Iraq damages cases: Supreme Court rules families can sue

#1
The families of soldiers killed in Iraq can sue the government for damages under the Human Rights Act, the Supreme Court has ruled.
The case was brought by relatives of three men killed by roadside bombs while in Snatch Land Rovers in Iraq.
The court rejected the government's argument that the battlefield was beyond the reach of the legislation.
Judges also ruled the Ministry of Defence owes soldiers a duty of care under the law of negligence.


BBC News - Iraq damages cases: Supreme Court rules families can sue
 
#3
I imagine the precedent will be set, regardless of where the injury occurred as the issue is the protection, or not, afforded.
 
#4
I imagine the precedent will be set, regardless of where the injury occurred as the issue is the protection, or not, afforded.
So relly's of those killed in Shermans during WW2 when the petrol tanks went up (a clear and acknowledged design flaw) will also be able to claim?

I do worry where all this compensation bollocks will end? Are we to apply the nth degree of health and safety legislation to the battlefield?

Of course I have sympathy for the families concerned but at the end of the day it will again be the taxpayers who will pick up the tab for all this.

This judgement will have far and reaching consequences and will not be cheap.

Another example what about those killed in land rovers and armoured vehicles in NI by culvert bombs? Where will it end? Is there to be a time limit?

Are those killed in NI or in Normandy not to count whilst those in Iraq and the Afghan will?
 
#5
Even if the families win and the MOD doles out £millions, any lessons still won't be learnt. They never generally are

The families of those killed will receive compensation, a load of lawyers will trouser some huge wedge and the already meagre MOD budget will take a hit (albeit in the scale of the overall budget it's pittance, but you know what I mean)
 
#6
Result for the familys of the fallen.

Where will it end? The far reaching consequences are that we will be bound (even more) by ridiculous HSE regulations that the UK will not be able to undertake warfare. What is next, non-lethal bullets in case the familys of the enemy sue us?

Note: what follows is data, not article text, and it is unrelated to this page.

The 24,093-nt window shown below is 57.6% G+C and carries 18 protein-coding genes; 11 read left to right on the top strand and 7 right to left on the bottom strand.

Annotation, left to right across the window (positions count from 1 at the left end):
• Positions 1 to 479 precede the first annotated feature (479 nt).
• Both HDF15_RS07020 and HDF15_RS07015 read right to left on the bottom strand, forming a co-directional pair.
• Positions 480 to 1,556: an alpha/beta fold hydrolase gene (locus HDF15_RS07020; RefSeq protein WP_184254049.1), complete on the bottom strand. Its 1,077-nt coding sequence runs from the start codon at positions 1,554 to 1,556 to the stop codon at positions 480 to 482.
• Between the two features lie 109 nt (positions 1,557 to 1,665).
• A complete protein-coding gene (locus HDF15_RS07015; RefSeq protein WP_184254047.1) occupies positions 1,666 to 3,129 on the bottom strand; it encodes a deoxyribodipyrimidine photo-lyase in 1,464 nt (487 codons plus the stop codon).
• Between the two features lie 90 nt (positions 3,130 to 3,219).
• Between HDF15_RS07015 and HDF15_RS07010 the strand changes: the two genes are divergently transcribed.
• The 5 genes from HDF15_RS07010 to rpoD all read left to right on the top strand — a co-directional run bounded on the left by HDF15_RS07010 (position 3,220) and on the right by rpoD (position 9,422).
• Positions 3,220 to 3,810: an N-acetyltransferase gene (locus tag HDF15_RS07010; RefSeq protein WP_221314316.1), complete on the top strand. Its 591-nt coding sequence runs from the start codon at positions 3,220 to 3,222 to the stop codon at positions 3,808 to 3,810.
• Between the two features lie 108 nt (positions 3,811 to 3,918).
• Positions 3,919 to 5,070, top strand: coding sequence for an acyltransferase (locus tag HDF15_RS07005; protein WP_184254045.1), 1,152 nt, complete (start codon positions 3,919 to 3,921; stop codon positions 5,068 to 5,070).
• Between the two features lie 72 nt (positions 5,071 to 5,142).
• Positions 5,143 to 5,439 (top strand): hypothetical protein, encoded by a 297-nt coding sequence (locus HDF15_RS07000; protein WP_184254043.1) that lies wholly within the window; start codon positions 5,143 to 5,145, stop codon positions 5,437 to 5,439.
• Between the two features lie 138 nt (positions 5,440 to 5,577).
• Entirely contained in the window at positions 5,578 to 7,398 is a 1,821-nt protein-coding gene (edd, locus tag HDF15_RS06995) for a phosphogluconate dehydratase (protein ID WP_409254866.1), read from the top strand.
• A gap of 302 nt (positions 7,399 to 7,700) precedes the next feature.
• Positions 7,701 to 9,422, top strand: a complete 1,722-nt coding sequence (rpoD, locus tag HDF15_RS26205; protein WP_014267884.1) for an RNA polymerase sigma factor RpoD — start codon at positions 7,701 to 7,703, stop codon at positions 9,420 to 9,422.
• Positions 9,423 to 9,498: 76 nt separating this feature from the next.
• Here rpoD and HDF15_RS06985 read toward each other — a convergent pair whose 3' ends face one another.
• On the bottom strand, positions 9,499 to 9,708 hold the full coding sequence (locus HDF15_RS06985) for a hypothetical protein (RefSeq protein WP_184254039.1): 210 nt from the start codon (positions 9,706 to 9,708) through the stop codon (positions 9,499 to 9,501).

Auld-Yin

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#9
I wonder iof Blair & Co factored in these costs when:

a. deciding to send an invasion force into Iraq

b. when allowing his wife to run amok with the Human Rights legislation, opening up a whole new field of money making for lawyers.

I wonder if the Treasury will try to take any compensation from the MoD budget?

BTW, in my opinion, no vehicle is safe in a war zone - if a small bomb won't take it out, then a bigger bomb will be set until the required effect is reached.
 

OldSnowy

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#13
I know, let's buy lots and lots of vehicles, just in case - we can have some specially for resert work, others for the jungle, others where there is a threat from IEDs, RPGs and SAA but nothing else (Mastiff?) and others, well, for everything.

It's not possible, nor sensible to do that. The Snatch was the best available at the time - not saying much, but it was.

What would happen now if something happened in a PB in the middle of the night, and the Commander gets everyone out to fight off an enemy assault - maybe partly dressed, maybe not in full IPE? Would he/MOD be sued? Would the Taliban be sued for not playing the game? It's a very strange decision indeed.

The other point is that of application. How far back will this go? To wares started by PM B;air, as lots of people don't like him? To the Falklands, as lots don't like th elate MRs T? To Korea? Why not Gallipoli? The Somme? Singapore? And as for the BEF and Dunkirk - talk about under-equipped....

This one will run and run, and enrich a lot of Lawyers, to no other effect whatsoever.
 
#15
JBM what were they supposed to do? Foot slog? With 40,000 more boots on the ground maybe but distances needed to be travled. The MOD had no choice, there was no alternative, yes the LR was not an ideal issue, no argument. As was said, bigger veihicles bigger bombs. Not very long ago the 'safest' wheeled vehicle in the army was tradgically taken out by a roadside. With the greatest sympathys to the familys.
 
#17
Big, circular argument that comes back to procurement and how we procure. FRES has produced ****-all, for instance, because of years and years of buggering about.

What we don't do, on the day that something enters service, is think, 'What's next?' We should. I know that's idealistic, but we should.
 
#18
Madness - an appalling precedent. War is not safe, end. If you don't want to get involved in a dangerous activity, don't join up. Blokes had to fly in unsafe bombers over Germany in WW2, etc. Who can really decide what is an unreasonable risk? Not a bloke with a wig on his head, for sure - a bloke with a helmet on has a lot more idea.
 

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